Shakur Stevenson wants to be fast-tracked

Featherweight Shakur Stevenson (left) vs. Edgar Brito. Photo credit: German Villasenor

 

The early reviews on 2016 Olympic silver medalist Shakur Stevenson, who was at the center of a bidding war, as he turned professional, were decidedly tepid. It wasn’t that Stevenson – who ultimately inked a deal with Top Rank and co-managers James Prince and Andre Ward – was terrible but, in his first several fights, he had failed to really impress observers.

 

However on April 28, at the Liacouras Center, in Philadelphia, he blew out Patrick Riley in two rounds. On this particular night, Stevenson was more assertive and looked like a blue-chip prospect.

 

Stevenson, who returns to the ring versus Aelio Mesquita, this weekend at the MGM Grand, in Las Vegas, in support of Jeff Horn vs. Terence Crawford, concurred, “I would definitely say that’s the best I’ve looked. I feel like I’m a lot more comfortable now.”

 

At just age 20, it’s clear he still has some maturing to do physically but versus Riley, he looked much more stout.

 

“I wouldn’t say I feel much stronger but I’m kinda learning how to sit down on my punches, learning how to pick my punches right instead of just throwing them like an amateur. I’m learning how to pick them, make sure I sit down on them. I wouldn’t say that I got stronger – I think I got a lot smarter,” stated Stevenson, 6-0 (3).

 

The performance opened the eyes of Bob Arum, the founder of Top Rank.

 

“Now with the experience and the confidence to sit down on his punches, he’s always shown he’s a masterful boxer. Now he shows that he has real power in his hands,” said Arum, whose company is considered the best at developing boxers into world champions and attractions.

 

And the precocious Stevenson (who is a featherweight) believes he can be put on the fast track, stating with confidence, “I feel there’s some champions that they’ve got the titles and I can beat them right now.” Some may consider that outright hubris but perhaps this comes from not only his recent outing but his sparring sessions with WBA lightweight champion Vasiliy Lomachenko.

 

“It’s been real valuable,” he said of the experience, late last year, with the now three-division world champion. “Actually I begged to go out there. I called a lot of people at Top Rank to try to make that happen, try to get me out there to spar with him and when I called before they would tell me that he was fighting an orthodox fighter. So I couldn’t really go spar him.

 

“But when he was fighting (former junior featherweight champion Guillermo) Rigondeaux, it was my chance to go out there and take it.”

 

It’s clear that many young boxers don’t want to be slow-cooked but microwaved into the upper echelon of the sport nowadays. But Arum says it’s not really the new template, “No, it depends really on their experience they’ve had in the amateurs and also their physical capabilities. Some guys you’ve got to move slow; some guys you’ve got to move quicker. Teofimo Lopez, look at how quickly we’re moving him. He’s like a wild stallion that you can’t hold back.”

 

During their days at Top Rank, Oscar De La Hoya fought for his first major world title after his 11th bout and Floyd Mayweather Jr. needed just 17 developmental fights.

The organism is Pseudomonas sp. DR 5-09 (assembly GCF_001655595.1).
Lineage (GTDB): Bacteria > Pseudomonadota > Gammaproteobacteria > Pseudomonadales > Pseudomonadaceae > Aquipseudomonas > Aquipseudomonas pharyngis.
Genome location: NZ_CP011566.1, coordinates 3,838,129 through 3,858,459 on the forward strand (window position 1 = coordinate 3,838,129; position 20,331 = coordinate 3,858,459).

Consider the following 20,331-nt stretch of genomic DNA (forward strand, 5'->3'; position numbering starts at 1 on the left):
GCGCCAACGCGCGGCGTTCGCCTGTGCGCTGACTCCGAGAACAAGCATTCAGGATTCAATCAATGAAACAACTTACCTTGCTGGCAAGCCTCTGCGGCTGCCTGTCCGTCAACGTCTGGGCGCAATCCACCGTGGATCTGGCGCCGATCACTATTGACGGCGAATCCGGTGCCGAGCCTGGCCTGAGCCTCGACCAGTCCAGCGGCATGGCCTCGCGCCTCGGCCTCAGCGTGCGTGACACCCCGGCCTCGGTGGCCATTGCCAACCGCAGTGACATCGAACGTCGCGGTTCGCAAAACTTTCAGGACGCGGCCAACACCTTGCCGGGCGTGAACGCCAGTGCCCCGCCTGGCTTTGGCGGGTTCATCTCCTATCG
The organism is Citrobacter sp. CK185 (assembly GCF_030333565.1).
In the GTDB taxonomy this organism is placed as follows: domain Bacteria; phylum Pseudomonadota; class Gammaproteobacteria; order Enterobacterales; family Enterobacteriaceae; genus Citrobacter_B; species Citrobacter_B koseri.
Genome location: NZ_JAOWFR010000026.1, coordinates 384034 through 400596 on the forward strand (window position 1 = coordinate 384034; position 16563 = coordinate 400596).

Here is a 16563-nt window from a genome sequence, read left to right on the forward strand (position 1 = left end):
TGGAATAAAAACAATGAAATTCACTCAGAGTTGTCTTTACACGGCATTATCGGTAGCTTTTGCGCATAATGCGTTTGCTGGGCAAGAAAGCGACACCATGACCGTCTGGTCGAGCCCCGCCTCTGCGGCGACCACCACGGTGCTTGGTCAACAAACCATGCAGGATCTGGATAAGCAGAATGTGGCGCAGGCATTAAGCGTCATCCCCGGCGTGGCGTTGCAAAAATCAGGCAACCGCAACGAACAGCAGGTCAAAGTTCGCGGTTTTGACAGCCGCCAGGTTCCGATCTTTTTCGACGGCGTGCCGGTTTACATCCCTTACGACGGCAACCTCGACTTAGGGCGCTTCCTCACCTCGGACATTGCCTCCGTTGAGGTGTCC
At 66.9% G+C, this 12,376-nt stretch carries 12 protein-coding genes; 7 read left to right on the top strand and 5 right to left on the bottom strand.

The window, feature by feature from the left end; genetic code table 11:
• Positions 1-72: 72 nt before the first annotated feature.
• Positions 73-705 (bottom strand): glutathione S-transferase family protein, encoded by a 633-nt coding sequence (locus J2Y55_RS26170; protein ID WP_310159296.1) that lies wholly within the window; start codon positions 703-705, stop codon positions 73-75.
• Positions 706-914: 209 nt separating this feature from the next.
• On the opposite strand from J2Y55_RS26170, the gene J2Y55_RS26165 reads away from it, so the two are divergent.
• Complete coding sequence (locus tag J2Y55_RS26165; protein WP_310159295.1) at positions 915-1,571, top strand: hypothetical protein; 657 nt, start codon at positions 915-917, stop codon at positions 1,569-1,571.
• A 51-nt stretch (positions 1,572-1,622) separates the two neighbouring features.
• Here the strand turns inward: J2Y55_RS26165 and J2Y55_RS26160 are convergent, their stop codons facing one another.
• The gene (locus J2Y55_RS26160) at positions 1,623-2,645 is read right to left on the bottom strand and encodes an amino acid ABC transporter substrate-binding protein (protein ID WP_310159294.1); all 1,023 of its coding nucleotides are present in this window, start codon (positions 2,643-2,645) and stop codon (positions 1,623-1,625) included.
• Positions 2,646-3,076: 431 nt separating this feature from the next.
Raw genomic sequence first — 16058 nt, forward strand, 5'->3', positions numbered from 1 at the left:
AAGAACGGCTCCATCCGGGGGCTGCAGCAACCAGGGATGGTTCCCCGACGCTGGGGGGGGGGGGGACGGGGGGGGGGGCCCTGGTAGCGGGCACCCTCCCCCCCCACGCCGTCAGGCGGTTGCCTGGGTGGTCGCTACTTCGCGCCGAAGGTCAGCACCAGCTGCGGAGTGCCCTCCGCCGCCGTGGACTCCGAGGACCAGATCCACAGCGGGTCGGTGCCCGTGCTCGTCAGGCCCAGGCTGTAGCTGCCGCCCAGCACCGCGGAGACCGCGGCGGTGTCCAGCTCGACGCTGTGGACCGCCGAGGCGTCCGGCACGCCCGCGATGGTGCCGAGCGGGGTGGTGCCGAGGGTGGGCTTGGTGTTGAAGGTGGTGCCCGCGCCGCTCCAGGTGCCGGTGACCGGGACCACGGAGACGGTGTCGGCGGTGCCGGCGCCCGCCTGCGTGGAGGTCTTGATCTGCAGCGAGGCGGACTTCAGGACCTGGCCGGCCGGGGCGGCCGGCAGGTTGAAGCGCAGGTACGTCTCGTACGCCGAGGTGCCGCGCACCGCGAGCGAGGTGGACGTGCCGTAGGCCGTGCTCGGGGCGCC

“There is no set way you develop a future star,” continued Arum. “All of these guys are individuals; all of these guys have different capabilities. Some you put on the fast track, some on a slower track.”

 

As for the pace of Stevenson’s career, the cagey Arum admits that won’t be his call.

 

“I’m not the guy who’s got the good eyes; that’s (Bruce) Trampler and (Brad) Goodman,” he explained to UCNLive.com, referencing Top Rank’s two highly regarded matchmakers. “They see things that I don’t see. They were very pleased with Shakur’s performance in Philadelphia and they’re going to know when to move him and when to go a little slow. I listen to them – I’d be stupid if I didn’t.

 

“Because even though I’ve been around boxing as long as I have, I still don’t have the eye they have and also my eye – like everybody when they see things – they’re biased by their position and my position is as a businessman and they are essentially free from that. So their view of the fighter is, in a way, purer than mine.”

 

According to Top Rank’s Vice President of Boxing Operations Carl Moretti, should Stevenson come out relatively unscathed this weekend, he’s scheduled to box again on August 18, in Atlantic City, and then twice more to finish out 2018. By the end of this year, he will be a 10-round boxer.

 

Stevenson is pleased with the path of his pro career thus far, “Yeah, I’ve been trying to get more comfortable every fight, so I feel like, my last fight, I’m starting to feel a lot more comfortable and this fight I should be a lot better too. We’re going to see.”

 

 

3KR

 

Here’s this week’s edition of “The 3 Knockdown Rule,” in which Mario Lopez and I discuss this weekend’s cards on Showtime and ESPN+.

 

 

FRIDAY FLURRIES

 

I’m really high on junior middleweight Serhii Bohachuk, who scored another impressive KO at the Avalon on Wednesday night. This could be Abel Sanchez’s next really good TV fighter…Will have more on this later but the IBF ruled to strip unified middleweight champion Gennady Golovkin as its beltholder earlier this week…”Camp Life” is debuting now on ESPN+, a behind-the-scenes look at Terence Crawford’s preparation for this weekend’s bout…So was tonight LeBron’s final game as a Cavalier?…I’m a huge fan of Terrell Owens but him not showing up for this Pro Football Hall-of-Fame induction is a terrible move…Well, Bryan Colangelo has plenty of time to fiddle around on Twitter now…I can be reached at k9kim@yahoo.com and I tweet (a lot) at twitter.com/steveucnlive. I also share photos of stuff at instagram.com/steveucnlive and can also be found at tsu.co/steveucnlive.

 

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